Continuing on a discussion started a couple days ago, InternetMonk has released a three series blog post about the impending collapse of evangelicalism in the US….I interacted with part on in the last post, and will do the same for two and three. My thoughts are within the context of the Canadian evangelical scene; without further ado, my interactions with part two of Monk’s posts.
2. What will be left after the evangelical collapse?
b. An evangelicalized Catholicism and Orthodoxy. Two of the beneficiaries of the coming evangelical collapse will be the Roman Catholic and Orthodox communions. Evangelicals have been steadily entering these churches in recent decades and that trend will continue, with more media and publishing efforts aimed at the “conversion” of evangelicals to the Catholic and Orthodox ways of being Christian.
My sense from a missional perspective? This trend may not occur. Evangelicals I suppose will opt for something deeper than their flaky consumer servings, I have personally observed young and old alike move to a more liturgical service. So on one hand evangelicals who just want to consume will move to higher traditions. On the other hand, it doesn’t fit a missional paradigm to go from one consumption model to another, higher church traditions do not currently have a better model to become engaged in missio Dei.
Ideally evangelicals sick of consumer church and going against the grain of culture will opt for something that appears more liberal; in the very least engages in a dialogue with the surrounding community without labeling them ‘pagans’. Monk said in part one that part of the evangelical demise is consistent clash between church and ‘immoral’ society. The higher church ground will incorporate a lot more rigidity (especially for elements of change).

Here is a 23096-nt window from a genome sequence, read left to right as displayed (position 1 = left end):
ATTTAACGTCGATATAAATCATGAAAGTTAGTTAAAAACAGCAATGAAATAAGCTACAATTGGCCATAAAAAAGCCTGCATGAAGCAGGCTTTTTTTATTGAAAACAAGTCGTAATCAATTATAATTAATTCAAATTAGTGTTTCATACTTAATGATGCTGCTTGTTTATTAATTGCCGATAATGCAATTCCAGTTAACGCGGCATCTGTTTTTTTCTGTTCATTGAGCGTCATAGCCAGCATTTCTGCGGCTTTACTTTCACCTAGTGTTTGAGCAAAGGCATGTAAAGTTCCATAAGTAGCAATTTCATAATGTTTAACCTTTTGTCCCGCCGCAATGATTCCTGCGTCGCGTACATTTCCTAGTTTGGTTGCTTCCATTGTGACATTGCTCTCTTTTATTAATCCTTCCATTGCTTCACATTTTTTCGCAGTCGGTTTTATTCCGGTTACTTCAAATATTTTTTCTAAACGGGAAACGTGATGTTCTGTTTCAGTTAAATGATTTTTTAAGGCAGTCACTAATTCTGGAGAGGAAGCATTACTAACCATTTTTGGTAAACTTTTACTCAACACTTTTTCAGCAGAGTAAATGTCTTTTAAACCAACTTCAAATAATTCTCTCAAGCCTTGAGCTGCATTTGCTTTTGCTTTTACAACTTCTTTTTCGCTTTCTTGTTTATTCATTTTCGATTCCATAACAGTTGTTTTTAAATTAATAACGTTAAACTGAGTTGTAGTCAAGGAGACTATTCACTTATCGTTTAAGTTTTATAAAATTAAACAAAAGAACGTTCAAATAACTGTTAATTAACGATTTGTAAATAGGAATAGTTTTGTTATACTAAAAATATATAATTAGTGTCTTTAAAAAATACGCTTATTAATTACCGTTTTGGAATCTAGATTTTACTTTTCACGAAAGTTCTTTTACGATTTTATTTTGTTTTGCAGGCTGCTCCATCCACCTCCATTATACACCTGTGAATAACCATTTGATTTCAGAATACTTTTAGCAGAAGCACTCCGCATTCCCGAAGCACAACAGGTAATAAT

This can be a good and bad thing, on one hand liturgy will never change, will continue using archaic language, but that’s what some people want….What we can be sure is that those outside of the Christendom realm will have even less reason to engage.
c. A small portion of evangelicalism will continue down the path of theological re-construction and recovery. Whether they be post-evangelicals working for a reinvigoration of evangelicalism along the lines of historic “Mere Christianity,” or theologically assertive young reformed pastors looking toward a second reformation, a small, but active and vocal portion of evangelicalism will work hard to rescue the evangelical movement from its demise by way of theological renewal.
This is an attractive, innovative and tireless community with outstanding media, publishing and leadership development. Nonetheless, I believe the coming evangelical collapse will not result in a second reformation, though it may result in benefits for many churches and the beginnings of new churches. But I do believe many evangelical churches and schools will benefit from this segment of evangelicalism, and I believe it will contribute far beyond its size to the cause of world missions.
This comment is troublesome because it speaks to the precise place where many missional heads want to or do exist. Perhaps the missional house-church isn’t threatened, but then again, the house church isn’t postured to receive many new converts. However, the larger missional gathering should pay attention. Even if you aren’t through and through missional, but fall more into the reformed category, i.e. Mars Hill Seattle, you should pay attention because in the case of Mars Hill, they are quite successful with their language model (of gospel via technology).
A corollary to Mars Hill’s success is the attempt for missional, and I suppose attractional, church to speak the language of their target. It’s understood if we can contextualize a gospel message to the Greeks in Greek, we’ll connect more people into the reality of God’s reign as expressed through Christ. To hear that the process of re-writing our evangelical ecclesiology won’t be good enough is a bit discouraging since at the time it sounded like the best solution…..(and may still be).